“It’s wrong,” he said, “to take away the story a pot can tell.”

A pot should tell about the passing of time. It should speak of the woman with swirls on her fingertips, who smoothed the inside surface with a piece of gourd. It should raise a prickle of wonder at the artist who looked at a lizard and saw the geometry of its back limbs, right angles framing the curve of its tail. It should lay bare the disaster of its breaking and what else might have been broken with it. If it has empty space in its skin, that emptiness is part of what it is.

Clay that holds a story of human creative power holds also a story of the fragmenting power of time and weather and irretrievable loss. The beauty in a bowl is the truth of it. If part of its truth is the wounds it has endured, then those wounds are part of its beauty.

From Wild Comfort: The Solace of Nature by Kathleen Dean Moore

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She messaged me in mild panic: my granddog had broken my son’s favorite bowl. “Send it to me,” I told her, and I spent months mending it. Not because it took that long, but because I enjoyed the process. He assured me he didn’t want it, my son, so I’ve adopted it, and for some unfathomable reason, I can’t bear to finish mending it.

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I bought two bags filled with shards of broken dishes – five dollars a bag – and years later, I am still tickled with my treasure. “What will you do with them?” my husband asks in a chuckle. That was a long time ago, and the shards still just sit in a dish, treating my imagination to stories untold.

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We visited Nancy last week, my friend Angela and I. After she finished her brownie sundae with strawberry milkshake, I put paper in front of her and a pen in her hand, and our Nancy drew like a woman possessed. She doesn’t have the fine motor skills to turn a single page at a time, and I couldn’t turn the pages fast enough. She drew then stopped, waiting on me to find her a fresh page. She filled the remaining pages in my pocketbook notebook then Angela’s notebook then a few bits of paper I happened to have tucked to the side. That night I bought her a 6-pack of composition books and a side of pens, and the next day when we took her to lunch, I opened them in front of her. Though she didn’t draw with quite the same intensity as the day before, she was nevertheless focused, and filled the better part of three of those six books.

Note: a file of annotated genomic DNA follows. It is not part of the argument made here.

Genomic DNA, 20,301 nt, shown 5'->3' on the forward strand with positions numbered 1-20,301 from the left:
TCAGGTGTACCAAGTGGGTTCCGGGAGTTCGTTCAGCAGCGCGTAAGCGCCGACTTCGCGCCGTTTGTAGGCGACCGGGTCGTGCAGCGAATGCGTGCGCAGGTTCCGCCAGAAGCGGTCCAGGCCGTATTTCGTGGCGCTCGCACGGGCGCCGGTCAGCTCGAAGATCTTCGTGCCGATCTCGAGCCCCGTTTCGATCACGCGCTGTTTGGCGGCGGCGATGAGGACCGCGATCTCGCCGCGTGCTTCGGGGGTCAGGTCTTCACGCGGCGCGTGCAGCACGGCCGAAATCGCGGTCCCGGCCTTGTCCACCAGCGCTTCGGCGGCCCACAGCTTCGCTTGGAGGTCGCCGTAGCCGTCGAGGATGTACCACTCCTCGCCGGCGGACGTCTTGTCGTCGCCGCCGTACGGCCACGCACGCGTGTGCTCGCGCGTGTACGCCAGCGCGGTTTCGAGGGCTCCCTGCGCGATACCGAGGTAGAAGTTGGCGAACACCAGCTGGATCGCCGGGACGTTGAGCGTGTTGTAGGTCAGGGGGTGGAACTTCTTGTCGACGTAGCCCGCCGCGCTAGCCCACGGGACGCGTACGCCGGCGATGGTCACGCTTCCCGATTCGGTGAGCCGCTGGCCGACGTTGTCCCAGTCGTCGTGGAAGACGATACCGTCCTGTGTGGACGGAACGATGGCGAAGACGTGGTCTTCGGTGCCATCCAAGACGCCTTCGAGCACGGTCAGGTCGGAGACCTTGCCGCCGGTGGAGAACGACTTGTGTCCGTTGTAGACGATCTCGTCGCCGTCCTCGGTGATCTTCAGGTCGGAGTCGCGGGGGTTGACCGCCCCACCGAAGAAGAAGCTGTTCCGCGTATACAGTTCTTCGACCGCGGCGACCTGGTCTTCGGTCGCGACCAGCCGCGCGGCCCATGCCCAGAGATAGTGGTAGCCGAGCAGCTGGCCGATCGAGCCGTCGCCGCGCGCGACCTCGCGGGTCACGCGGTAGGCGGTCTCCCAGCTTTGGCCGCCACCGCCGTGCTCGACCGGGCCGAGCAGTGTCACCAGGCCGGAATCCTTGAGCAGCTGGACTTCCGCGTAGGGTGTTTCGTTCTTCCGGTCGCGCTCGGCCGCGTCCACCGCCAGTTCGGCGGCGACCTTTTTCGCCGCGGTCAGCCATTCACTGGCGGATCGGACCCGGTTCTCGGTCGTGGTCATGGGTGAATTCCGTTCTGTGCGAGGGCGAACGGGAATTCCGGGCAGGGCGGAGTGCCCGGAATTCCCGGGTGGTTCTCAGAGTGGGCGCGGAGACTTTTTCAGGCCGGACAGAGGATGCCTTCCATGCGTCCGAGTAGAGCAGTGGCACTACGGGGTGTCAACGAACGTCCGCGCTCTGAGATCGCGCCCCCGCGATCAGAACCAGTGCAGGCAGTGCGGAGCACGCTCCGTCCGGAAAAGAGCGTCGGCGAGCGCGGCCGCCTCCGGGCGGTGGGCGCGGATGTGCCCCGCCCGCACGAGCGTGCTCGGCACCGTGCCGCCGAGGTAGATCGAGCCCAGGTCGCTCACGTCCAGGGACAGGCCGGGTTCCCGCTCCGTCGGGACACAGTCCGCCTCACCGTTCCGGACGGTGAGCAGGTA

Yesterday and the day before, I scanned those images, and purchased several yards of white fabric – some broadcloth and some white textured fabric purchased at a thrift shop. (I’ll explain my choice of fabrics another day in another post.) Today I cut the fabric into pieces, and tomorrow I’ll set about stitching each of Nancy’s 163 drawings – one image to one piece of cloth – using purple thread because purple is her favorite color and Angela’s purple pen is the one she obviously preferred. I’ll be posting occasional updates here where I do my long form writing, but mostly I’ll be documenting this journey at my new blog, Gone with the Thread, specially created for such inexplicable but necessary pursuits of my heart.

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I keep the shards without so much as an idea of making a wailing wall like the one in The Secret Life of Bees or the mosaic wall in How to Make an American Quilt. I don’t want to remake them into something they once were, and I don’t want to make them into something else entirely. I keep the shards and the pieces of the bowl just as they are because even in their (so called) brokenness, they speak. Because even in their (so called) brokenness, their possibilities are limited only by my limitations. Because even in their (so called) brokenness, they are beautiful.